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2010 Top 10: #7 Mr. McRae’s Class Voicethreads! & #8 Ms. Manti’s Class Google Docs!

June 15, 2010

#7 Mr. McRae’s Class Voicethreads (Documentary Video)

Take a look at the size of the tag Mr. McRae’s Class 09-10 in the tag cloud on the lower right, and you’ll realize just how much work his class published to the Internet!  169 posts this year and counting!  They are in the top 10 for more than just volume — Mr. McRae’s integrated technology into the writing process in a way that had students building technology skills and media literacy, while learning what makes good writing.  Watch him and his students explain how they wrote, typed, and produced videos throughout the year in this documentary video:

[blip.tv ?posts_id=3775067&dest=-1]

Bonus Clip: Also watch Jesse explain her class’ Web Publishing & Reflection process:

[blip.tv ?posts_id=3775366&dest=-1]

#8 Ms. Manti’s Class Google Docs Essays

Mr. McRae’s students would not be the producers they are, without the groundwork laid by 2nd-grade teachers building fundamental computer and typing skills.  Ms. Manti’s class worked on keyboarding skills through Dance Mat Typing, then on becoming proficient with laptops, and finally being able to log in to Google Docs on their own to type their fiction stories, and add images from the Internet to support their writing.  They are now ready for publishing work in 3rd grade!  Here’s a sample from one of Ms. Manti’s star students, who by the way, just learned English last year!:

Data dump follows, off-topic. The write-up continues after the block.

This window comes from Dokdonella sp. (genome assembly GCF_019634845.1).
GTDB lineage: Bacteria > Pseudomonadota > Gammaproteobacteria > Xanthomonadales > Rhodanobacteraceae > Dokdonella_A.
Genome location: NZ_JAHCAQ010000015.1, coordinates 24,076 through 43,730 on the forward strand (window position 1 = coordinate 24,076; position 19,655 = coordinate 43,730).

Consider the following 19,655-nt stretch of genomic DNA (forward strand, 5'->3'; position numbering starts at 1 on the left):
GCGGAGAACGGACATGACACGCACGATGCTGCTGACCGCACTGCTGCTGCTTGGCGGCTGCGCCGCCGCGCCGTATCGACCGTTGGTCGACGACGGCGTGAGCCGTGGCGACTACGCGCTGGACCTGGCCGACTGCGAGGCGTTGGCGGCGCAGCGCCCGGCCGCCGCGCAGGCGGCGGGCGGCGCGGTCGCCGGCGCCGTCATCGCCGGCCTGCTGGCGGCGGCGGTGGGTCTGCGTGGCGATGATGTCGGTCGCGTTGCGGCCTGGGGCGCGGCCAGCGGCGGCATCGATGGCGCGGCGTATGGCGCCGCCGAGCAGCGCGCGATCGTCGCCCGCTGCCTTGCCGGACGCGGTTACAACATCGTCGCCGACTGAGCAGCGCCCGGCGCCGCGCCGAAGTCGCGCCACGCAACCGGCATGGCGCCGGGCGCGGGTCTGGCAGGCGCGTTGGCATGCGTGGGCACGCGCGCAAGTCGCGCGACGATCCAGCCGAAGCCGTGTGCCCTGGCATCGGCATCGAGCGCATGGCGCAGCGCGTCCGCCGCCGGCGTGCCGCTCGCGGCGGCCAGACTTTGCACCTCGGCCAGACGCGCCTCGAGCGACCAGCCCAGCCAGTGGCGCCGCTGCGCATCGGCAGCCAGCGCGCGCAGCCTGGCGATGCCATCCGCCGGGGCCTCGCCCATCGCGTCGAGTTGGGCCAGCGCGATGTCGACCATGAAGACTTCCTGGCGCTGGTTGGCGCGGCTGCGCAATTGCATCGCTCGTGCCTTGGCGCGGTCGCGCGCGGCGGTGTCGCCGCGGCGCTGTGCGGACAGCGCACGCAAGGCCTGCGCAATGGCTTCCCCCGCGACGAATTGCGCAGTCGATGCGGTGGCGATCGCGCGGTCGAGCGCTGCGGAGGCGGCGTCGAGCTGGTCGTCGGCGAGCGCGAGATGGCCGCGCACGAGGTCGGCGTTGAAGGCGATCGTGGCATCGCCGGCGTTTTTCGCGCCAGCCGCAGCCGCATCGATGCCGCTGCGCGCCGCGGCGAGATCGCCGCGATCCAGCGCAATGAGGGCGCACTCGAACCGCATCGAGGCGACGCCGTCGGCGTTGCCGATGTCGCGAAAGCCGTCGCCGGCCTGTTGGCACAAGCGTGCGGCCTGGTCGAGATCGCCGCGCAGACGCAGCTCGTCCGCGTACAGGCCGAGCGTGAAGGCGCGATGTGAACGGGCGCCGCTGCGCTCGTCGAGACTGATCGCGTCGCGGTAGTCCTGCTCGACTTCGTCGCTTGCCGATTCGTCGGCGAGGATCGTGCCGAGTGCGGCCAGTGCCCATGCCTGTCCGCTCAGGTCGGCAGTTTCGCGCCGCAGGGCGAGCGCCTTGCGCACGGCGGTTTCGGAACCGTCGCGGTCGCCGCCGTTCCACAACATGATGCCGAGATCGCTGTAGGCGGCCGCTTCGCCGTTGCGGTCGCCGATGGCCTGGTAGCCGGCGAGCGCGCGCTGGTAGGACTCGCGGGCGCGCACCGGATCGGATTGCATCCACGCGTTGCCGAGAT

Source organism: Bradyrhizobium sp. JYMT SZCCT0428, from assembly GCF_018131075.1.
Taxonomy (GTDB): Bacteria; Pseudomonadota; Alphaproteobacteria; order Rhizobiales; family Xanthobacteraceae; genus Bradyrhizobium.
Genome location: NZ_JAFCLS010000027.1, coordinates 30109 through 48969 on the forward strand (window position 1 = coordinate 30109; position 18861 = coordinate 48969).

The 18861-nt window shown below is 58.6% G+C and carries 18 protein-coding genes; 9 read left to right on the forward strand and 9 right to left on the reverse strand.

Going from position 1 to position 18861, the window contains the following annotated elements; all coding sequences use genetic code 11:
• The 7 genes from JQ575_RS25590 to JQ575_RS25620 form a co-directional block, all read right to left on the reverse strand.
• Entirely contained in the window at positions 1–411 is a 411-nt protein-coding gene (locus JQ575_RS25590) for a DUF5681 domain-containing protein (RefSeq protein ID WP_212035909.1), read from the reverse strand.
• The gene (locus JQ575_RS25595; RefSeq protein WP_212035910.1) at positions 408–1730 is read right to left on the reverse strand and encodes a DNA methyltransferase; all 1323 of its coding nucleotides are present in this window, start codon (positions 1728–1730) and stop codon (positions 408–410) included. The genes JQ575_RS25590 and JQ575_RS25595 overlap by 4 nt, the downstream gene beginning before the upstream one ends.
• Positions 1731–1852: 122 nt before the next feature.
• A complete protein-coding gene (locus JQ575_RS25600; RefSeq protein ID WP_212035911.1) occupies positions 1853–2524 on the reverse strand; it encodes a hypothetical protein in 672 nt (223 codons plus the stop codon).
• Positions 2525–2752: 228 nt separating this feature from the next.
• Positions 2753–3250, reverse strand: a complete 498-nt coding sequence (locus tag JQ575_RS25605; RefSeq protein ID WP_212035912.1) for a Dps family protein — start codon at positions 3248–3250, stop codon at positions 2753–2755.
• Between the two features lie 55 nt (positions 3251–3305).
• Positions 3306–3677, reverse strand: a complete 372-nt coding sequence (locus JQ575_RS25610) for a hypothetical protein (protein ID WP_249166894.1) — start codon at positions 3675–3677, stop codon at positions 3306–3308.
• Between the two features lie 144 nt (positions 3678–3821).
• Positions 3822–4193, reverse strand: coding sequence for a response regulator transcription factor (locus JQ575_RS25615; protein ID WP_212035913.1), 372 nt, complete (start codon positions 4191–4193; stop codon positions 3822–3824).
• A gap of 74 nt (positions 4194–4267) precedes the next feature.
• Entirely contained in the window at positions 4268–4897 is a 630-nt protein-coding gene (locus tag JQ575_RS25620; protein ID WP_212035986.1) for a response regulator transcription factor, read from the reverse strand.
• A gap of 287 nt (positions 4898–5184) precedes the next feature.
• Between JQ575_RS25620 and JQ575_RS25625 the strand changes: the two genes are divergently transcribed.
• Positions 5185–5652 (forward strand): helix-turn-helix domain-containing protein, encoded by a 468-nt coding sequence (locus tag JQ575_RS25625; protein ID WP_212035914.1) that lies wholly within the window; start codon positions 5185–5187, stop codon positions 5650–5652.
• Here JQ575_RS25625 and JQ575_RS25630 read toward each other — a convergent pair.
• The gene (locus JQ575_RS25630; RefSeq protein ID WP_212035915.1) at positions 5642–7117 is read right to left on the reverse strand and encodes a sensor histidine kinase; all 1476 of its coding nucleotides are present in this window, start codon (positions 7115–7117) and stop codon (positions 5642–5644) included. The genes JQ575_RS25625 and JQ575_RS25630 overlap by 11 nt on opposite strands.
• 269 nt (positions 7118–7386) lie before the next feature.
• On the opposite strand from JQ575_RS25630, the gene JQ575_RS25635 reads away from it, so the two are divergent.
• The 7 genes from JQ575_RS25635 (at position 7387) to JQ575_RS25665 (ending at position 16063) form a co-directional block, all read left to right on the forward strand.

The Monsters in the Mist, by Joshua, Class 2-208

Monsters in the Mist, by Joshua (Google Doc)

Monsters in the Mist, by Joshua (Google Doc)

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2 Comments leave one →
  1. Shawn permalink
    June 15, 2010 8:28 pm

    I love the work being done with students and the level of engagement it brings. With respect to the technologies used, how have you navigated around the TOU of some sites, which stipulate that users must be older than 13 or even 18?

    thanks

  2. June 16, 2010 10:25 pm

    PS 124 says “Thanks Shawn!” All work the youngsters are doing is within shared accounts that the teachers are administering, and they monitor all of the student action and follow the NYCDOE acceptable use policy — publishing work with first names only and without personal info about the kids.

    More to come!

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